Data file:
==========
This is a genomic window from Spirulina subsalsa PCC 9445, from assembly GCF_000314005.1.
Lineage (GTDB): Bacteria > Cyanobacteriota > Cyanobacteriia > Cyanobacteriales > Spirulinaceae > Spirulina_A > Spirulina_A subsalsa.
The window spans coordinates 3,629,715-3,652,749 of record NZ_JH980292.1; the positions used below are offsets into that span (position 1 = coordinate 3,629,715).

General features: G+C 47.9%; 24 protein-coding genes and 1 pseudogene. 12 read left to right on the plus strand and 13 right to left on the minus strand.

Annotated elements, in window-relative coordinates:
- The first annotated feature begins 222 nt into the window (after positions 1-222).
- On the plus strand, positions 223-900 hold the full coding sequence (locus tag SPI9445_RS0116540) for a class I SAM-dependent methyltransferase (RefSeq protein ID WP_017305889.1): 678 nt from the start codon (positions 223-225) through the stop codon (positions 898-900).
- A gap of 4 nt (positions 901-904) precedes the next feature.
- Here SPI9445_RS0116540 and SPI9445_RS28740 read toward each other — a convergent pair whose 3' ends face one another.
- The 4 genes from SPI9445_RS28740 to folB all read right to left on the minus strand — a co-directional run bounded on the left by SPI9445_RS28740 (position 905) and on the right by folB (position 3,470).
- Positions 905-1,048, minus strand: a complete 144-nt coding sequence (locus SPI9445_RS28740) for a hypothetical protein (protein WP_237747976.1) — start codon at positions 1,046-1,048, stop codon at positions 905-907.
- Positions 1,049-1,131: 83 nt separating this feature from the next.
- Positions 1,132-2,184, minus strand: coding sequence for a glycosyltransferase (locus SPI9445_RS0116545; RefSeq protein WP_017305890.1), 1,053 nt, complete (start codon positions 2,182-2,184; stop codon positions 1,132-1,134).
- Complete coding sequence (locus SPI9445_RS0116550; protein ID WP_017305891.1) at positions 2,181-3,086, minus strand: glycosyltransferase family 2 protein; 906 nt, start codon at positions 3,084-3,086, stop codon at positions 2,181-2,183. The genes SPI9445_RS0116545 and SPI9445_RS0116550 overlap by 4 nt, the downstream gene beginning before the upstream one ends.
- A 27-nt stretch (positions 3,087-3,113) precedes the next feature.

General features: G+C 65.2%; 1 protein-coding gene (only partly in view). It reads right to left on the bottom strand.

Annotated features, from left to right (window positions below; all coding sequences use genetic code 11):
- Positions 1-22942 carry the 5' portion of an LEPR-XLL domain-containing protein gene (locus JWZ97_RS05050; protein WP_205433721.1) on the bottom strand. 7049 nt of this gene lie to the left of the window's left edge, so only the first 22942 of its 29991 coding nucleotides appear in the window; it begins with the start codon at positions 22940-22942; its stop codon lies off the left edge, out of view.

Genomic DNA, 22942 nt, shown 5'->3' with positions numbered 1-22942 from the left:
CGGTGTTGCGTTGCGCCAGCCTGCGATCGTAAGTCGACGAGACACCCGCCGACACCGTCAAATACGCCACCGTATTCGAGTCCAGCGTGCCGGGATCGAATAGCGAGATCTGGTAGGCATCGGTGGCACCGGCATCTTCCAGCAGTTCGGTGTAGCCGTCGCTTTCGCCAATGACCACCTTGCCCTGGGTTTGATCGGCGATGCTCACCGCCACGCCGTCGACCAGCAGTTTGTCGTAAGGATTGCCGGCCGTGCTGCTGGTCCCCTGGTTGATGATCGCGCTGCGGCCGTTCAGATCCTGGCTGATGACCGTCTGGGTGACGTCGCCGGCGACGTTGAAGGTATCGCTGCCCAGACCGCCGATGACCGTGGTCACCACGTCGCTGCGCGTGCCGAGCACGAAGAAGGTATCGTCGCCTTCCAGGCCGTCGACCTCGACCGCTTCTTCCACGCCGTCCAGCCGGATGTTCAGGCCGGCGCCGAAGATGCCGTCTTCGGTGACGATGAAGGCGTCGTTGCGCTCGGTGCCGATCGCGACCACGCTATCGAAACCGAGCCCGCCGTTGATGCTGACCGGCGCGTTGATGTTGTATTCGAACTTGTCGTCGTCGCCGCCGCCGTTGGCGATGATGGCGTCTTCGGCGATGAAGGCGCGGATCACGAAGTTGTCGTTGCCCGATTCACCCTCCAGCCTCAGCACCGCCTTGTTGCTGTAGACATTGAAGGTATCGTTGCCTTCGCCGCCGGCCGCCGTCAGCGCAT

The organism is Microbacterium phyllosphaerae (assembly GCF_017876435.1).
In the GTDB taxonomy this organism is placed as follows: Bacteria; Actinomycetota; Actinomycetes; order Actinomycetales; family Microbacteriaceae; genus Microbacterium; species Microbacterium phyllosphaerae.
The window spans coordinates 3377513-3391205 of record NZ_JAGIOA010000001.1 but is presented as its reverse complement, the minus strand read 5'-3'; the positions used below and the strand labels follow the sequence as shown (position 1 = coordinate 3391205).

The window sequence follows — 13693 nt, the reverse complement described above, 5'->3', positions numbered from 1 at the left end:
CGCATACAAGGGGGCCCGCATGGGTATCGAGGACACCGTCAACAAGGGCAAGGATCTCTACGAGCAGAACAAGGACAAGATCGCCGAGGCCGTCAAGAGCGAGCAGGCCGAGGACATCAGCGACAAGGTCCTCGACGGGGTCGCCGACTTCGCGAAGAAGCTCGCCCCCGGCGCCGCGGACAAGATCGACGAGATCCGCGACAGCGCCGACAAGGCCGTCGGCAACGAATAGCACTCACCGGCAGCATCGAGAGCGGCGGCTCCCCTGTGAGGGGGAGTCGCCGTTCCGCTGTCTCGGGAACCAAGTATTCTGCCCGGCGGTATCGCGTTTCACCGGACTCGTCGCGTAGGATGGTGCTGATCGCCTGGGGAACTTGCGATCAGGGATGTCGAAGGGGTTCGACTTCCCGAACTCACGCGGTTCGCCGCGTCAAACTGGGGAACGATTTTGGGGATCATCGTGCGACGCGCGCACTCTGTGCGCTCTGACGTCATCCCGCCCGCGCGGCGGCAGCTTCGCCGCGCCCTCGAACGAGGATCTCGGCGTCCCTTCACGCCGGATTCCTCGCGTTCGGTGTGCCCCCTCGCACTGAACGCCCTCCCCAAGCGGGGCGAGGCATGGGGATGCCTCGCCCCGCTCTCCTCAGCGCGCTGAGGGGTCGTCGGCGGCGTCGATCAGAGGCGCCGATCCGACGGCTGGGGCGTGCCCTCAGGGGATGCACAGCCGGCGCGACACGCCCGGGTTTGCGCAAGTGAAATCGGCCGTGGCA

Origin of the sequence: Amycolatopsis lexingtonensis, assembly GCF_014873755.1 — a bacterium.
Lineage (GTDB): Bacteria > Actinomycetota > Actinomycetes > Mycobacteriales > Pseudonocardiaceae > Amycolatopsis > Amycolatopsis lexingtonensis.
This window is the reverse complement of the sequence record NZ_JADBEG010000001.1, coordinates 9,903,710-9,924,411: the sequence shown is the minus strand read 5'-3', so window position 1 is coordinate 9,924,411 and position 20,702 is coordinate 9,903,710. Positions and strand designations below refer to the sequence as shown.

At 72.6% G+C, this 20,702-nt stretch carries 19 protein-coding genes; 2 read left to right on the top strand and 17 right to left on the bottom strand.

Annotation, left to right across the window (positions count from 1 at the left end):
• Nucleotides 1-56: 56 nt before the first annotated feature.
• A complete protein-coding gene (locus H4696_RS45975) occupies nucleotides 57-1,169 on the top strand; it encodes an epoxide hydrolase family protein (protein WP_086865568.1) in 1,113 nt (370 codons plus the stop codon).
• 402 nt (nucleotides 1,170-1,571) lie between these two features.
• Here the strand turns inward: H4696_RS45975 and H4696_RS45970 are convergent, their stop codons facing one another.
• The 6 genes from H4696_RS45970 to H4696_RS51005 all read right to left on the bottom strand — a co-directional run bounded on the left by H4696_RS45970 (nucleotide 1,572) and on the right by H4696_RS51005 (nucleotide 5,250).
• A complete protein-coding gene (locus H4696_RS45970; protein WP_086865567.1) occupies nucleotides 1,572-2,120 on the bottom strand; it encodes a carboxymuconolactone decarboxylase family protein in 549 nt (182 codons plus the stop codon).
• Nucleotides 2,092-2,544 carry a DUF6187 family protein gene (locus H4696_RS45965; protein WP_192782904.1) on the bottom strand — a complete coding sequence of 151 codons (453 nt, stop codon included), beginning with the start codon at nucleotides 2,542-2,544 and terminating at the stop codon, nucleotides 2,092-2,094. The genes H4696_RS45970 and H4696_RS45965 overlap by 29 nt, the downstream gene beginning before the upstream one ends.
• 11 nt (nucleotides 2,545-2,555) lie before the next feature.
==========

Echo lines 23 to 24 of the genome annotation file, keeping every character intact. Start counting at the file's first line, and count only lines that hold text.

The window spans coordinates 3377513-3391205 of record NZ_JAGIOA010000001.1 but is presented as its reverse complement, the minus strand read 5'-3'; the positions used below and the strand labels follow the sequence as shown (position 1 = coordinate 3391205).

The window sequence follows — 13693 nt, the reverse complement described above, 5'->3', positions numbered from 1 at the left end: